R-2800 Powered Fw 190

Discussion in 'Aviation' started by GregP, Jul 20, 2013.

  1. GregP

    GregP Well-Known Member

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    #1 GregP, Jul 20, 2013
    Last edited: Jul 20, 2013
    Somewhere in here, somebody asked which R-2800 is used in Rudy Frasca's Fw 190 that is usually at the Planes of Fame and is currently at the Palm Springs Air Museum for awhile. I spoke with Matt Nightengale today (he is the builder) and the engine is an R-2800-52. It is run to stock limits when they deem it advisable.

    When John Maloney raced it at Reno, he used 57 inches of MAP and 2,800 rpm. But it still had the skinny DC-3 prop on it, so it wasn't that fast. Now that if has a much wider-chord prop, it bites a LOT more air and is much more sprightly according to John Maloney. He should know, being the main pilot when it flies.

    They have not lapped Reno since fitting the new wide chord prop, but John says it would NOT come in last in the Bronze again.

    I said I'd find out and wanted to post the information.
     
  2. Shortround6

    Shortround6 Well-Known Member

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    Thank you.

    This is a "C" series engine (actually a CB) used in Military DC-6 aircraft. It is "rated" at 2200hp for take-off dry to 4500ft at 2800rpm, and 2500hp 'wet" up to 2500ft ( might be over kill for the Fw 190 airframe?). It is also rated "normal" at 1900hp at 2600rpm at 7000ft.

    These ratings are with 115/145 fuel.
     
  3. GregP

    GregP Well-Known Member

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    John Maloney says it flies great. But he KNOWS it is not a real Fw 190 and doesn't have the strength of the original, though it does have more power than the original.

    They herded it around the Reno course for fun, and HAD fun. Nothing broke and they flew the Fw 190 at Reno. How much better could it get? Just showing up drew a crowd.
     
  4. riacrato

    riacrato Member

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    The more I learn about the Flugwerk replicas, the more I wonder how representative they really are of the real thing. No criticism, it's great to see them in the air and they give a great impression and keep younger generations interested in WW2 aviation.
     
  5. Shortround6

    Shortround6 Well-Known Member

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    I am sure just installing the R-2800 was an engineering feat in itself and a flying 190 ( no matter what engine) is a good thing.

    One reason the question came up was somebody suggested the Germans could clone/copy the R-2800 but that would have been an older model ( B series at best) that had nothing in common with the -52 engine except the bore and stroke. Different cylinder fins and different head construction and fins means the cooling may have been rather different even at the same power level. The CB engines even use connecting rods that are 1 in longer than the rods in plain "C" series engine. That and the number of different post war R-2800 installations that the crew that built this 190 could study for inspiration mean that this particular engine installation, clever as it is, doesn't tell us a whole lot about how practical a German 190 with a R-2800 clone would have been, possible yes.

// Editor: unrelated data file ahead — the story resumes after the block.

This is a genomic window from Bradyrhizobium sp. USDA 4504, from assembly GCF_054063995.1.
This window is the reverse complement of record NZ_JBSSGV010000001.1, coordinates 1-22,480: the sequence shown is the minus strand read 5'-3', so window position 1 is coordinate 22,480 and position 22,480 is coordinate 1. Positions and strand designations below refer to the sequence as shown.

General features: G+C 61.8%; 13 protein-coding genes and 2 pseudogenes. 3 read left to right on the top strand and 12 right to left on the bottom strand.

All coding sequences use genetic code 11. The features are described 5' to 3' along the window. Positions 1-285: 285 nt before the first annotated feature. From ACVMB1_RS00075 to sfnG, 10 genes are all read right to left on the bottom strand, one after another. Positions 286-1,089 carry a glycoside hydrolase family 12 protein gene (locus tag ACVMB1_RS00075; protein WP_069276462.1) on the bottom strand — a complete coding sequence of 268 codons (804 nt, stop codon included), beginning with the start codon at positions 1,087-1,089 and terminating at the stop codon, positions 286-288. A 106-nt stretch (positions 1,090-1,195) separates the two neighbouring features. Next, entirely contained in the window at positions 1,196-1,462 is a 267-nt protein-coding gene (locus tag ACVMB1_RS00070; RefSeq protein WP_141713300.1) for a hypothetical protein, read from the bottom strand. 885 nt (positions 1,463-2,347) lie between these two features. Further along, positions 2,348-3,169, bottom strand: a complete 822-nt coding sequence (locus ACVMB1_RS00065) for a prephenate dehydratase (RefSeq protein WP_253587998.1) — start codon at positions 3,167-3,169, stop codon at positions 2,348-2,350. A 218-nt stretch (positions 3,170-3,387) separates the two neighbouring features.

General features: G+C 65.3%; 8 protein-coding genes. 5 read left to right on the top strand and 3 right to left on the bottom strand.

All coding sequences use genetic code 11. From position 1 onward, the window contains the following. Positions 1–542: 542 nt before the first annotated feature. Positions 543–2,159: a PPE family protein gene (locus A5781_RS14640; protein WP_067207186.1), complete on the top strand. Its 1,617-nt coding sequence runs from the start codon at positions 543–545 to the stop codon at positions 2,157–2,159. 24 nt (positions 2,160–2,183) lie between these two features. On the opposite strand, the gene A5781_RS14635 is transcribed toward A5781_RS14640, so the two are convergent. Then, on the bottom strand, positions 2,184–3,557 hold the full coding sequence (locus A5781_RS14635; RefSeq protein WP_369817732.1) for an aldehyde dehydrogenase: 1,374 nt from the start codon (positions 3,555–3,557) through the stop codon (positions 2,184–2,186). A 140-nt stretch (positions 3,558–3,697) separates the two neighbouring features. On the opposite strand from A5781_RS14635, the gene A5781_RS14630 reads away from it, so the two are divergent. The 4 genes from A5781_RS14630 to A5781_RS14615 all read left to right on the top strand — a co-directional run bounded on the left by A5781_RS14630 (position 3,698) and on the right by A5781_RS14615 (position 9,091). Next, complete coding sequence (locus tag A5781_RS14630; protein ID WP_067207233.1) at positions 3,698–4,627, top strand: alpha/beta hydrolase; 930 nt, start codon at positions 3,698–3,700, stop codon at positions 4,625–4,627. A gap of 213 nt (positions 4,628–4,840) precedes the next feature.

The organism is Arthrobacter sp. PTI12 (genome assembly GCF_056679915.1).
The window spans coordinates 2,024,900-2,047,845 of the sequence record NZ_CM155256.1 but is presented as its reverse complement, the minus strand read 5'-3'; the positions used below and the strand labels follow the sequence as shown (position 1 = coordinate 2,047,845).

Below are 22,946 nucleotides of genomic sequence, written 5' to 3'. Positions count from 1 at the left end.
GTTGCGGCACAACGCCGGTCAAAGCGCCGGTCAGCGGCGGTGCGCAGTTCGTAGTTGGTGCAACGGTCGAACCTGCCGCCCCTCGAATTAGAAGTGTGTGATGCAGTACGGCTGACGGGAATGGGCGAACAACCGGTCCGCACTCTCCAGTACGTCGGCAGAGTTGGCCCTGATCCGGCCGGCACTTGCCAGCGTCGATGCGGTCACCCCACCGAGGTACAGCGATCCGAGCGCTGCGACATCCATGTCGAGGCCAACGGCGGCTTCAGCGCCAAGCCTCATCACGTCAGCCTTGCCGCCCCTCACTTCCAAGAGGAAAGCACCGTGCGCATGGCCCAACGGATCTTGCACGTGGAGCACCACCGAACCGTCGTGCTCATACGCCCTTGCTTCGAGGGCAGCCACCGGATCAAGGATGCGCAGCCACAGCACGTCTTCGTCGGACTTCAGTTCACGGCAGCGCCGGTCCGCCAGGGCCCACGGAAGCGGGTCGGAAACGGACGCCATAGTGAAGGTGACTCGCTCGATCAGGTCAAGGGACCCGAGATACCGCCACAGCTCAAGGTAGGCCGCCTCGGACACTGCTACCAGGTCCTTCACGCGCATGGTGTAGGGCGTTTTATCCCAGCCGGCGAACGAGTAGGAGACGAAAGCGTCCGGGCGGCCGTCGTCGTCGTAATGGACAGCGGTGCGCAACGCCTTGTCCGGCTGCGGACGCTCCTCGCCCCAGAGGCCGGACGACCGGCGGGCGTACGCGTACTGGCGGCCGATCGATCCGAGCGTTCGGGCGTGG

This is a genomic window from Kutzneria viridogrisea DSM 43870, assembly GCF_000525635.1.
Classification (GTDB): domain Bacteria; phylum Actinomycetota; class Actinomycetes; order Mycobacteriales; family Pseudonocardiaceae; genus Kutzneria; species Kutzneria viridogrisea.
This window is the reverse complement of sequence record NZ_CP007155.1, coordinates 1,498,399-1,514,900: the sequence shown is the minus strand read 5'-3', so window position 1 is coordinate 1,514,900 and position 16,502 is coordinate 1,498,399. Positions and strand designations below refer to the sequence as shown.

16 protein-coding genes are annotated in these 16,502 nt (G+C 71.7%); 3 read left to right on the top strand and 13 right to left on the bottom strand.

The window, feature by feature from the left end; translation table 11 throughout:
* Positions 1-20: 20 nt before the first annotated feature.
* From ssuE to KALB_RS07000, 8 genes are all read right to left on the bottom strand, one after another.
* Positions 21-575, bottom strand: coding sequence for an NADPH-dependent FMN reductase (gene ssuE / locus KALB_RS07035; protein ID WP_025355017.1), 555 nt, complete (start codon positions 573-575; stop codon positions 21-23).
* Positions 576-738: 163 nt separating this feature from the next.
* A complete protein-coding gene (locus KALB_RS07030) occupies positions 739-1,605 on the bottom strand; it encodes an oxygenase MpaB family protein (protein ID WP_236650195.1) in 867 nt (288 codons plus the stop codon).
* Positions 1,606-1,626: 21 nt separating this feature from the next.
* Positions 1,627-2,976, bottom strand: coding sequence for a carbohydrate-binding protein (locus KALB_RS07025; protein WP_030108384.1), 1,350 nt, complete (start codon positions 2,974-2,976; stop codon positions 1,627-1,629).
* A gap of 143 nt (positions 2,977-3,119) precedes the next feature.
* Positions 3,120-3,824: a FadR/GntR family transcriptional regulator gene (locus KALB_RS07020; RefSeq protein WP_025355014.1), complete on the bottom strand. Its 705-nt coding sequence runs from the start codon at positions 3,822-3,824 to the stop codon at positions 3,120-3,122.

I wish them lots of luck and many, many years of happy flying with this aircraft and applaud their efforts to keep the shape as true as they could.
     
  6. mike siggins

    mike siggins Member

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    id love to fly it with the wrong engine or not at the shop here im always doing something that the factory didn't do or wouldn't do and some stuff comes out better thanfactory
     
  7. vikingBerserker

    vikingBerserker Well-Known Member

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    It really has a DC-3 (as in the C-47) prop or is that just the name of it?
     
  8. GregP

    GregP Well-Known Member

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    The propeller is a glider tug C-47 prop cut to resemble an Fw 190 prop. The glider tug props has blades about 3 times as wide as stock blades and they can absorb a lot of power. The real difference is that when used as a glider tug on a C-47, the pitch was quite small since the power was only about 1,200 HP. When you use them at 2,000+ HP you can change the pitch to USE the added power.

    The R-2800 installation was not without drama. The first two test flights saw it overhat going around the pattern once. There are small oil coolers located all around the front inside cowling right inside the cowl ring and that wasn't enough. Matt Nightengale reasoned thaht this plane was not going to go into combat and they added two small oil coolers under the wings about 1/3 to 1/2 span and that cured the issue entirely.

    The Flugwerk planes are pretty decent, but the fuselage connon mounts are not there, and they acted as bracing for the upper part of the engine mount. That simply weakens the engine mount to the point where the g-limit has to be reduced since a major part of the bracing is missing. It is possible there are other departures from stock, but the cannon mounts are the main culprit. They were quite sturdy! It is possible a replacement braced could be engineered and the strength restored, I don't know.
     
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